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‘its your thoughts that count – the quality of your life reflects the quality of your thinking’

Chapter One

What happens when you think?

‘We are shaped by our thoughts; we become what we think.’ Hindu Prince Gautama Siddharta, the founder of Buddhism, 563-483 B.C.

What thoughts do you have?

Have you ever noticed?

Chapter 1

Have you ever analysed what happens to your life when you think ‘this’ thought and what happens differently when you think ‘that’ thought?

I wonder.

If we don't know how much our thoughts count, how do we know what we could achieve if we thought different thoughts?

You see, the quality of our lives reflects the quality of our thinking.

So what are your thoughts like?

Our subconscious
thoughts control
our lives

It’s easy to go through our lives without being aware of our subconscious thoughts.

We may notice, however, when we have conscious thoughts. That’s because we decide to think about something.

Then we go through a process of working through it, and usually coming to a conclusion of some kind.

We then often put that conclusion – that thought - into words.

Sometimes we even put it into action!

When I say, ‘It’s your thoughts that count’, it’s your conscious thoughts I’m talking about. Because these are the thoughts you can change.

We’ve become so inured to our subconscious thoughts that we no longer notice them much of the time.

So we don’t bring them into our consciousness.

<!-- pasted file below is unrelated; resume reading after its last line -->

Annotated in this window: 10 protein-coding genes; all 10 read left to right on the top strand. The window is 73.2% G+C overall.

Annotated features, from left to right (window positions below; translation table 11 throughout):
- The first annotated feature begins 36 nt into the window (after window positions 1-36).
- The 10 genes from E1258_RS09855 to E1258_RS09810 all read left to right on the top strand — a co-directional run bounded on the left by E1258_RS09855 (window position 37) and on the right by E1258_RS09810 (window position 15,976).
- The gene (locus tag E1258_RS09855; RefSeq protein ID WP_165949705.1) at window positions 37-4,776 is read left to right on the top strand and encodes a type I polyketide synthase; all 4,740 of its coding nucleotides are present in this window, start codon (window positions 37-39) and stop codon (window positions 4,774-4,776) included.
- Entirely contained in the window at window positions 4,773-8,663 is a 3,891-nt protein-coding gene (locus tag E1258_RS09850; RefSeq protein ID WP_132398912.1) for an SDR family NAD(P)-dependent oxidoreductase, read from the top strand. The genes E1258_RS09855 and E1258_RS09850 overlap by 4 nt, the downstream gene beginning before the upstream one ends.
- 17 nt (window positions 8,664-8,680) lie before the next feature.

But these subconscious thoughts control our lives. They have done for years and years.

These subconscious thoughts usually come from our very beginnings.

They come from things we’ve heard, seen, or done since we were very little.

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And sometimes they don’t do us any favours.

If they’re subconscious, how do we find out when and why they happen, and what to do about them? More importantly, how do we become more conscious of them?

And how do we replace them with other thoughts that really do count in our favour, rather than those that count against us?

The quality of
our lives reflects
the quality of
our thinking

Now that you’ve raised your awareness about your subconscious thoughts, you may begin to notice that literally thousands of unsolicited thoughts will keep coming into your mind.

Your first exercise (your mission should you choose to accept it) is to recognise the negative unsolicited thoughts, and spin them around the moment they arrive in your conscious mind.

The positive unsolicited thoughts are just fine. You can welcome them.

Are you in favour of brainwashing? What would you think if I told you that your subconscious thoughts are a form of brainwashing?

If that’s the case, what do you think of the idea of taking notice of the countless subconscious thoughts you think? Of becoming more aware of them?

These subconscious thoughts are effectively brainwashing you.

But if you can learn to bring them into your conscious mind, you can decide what to choose to think about them in your future.

Your subconscious
thoughts are very,
very powerful

When you begin to do this, you’ll realise that even though they’re subconscious, they are very, very, very powerful.

It’ll then be your choice whether you’ll continue to entertain them.

I’m certain that you’ll discover that many of these subconscious thoughts - thoughts repeated over and over again inside your head - may not serve you well.

I’d go so far as to suggest that they might limit you. Limit your potential to live your dreams.

Now I’m not suggesting for a moment that these thoughts didn’t serve you well – once.

But they weren’t thoughts then. They were instructions.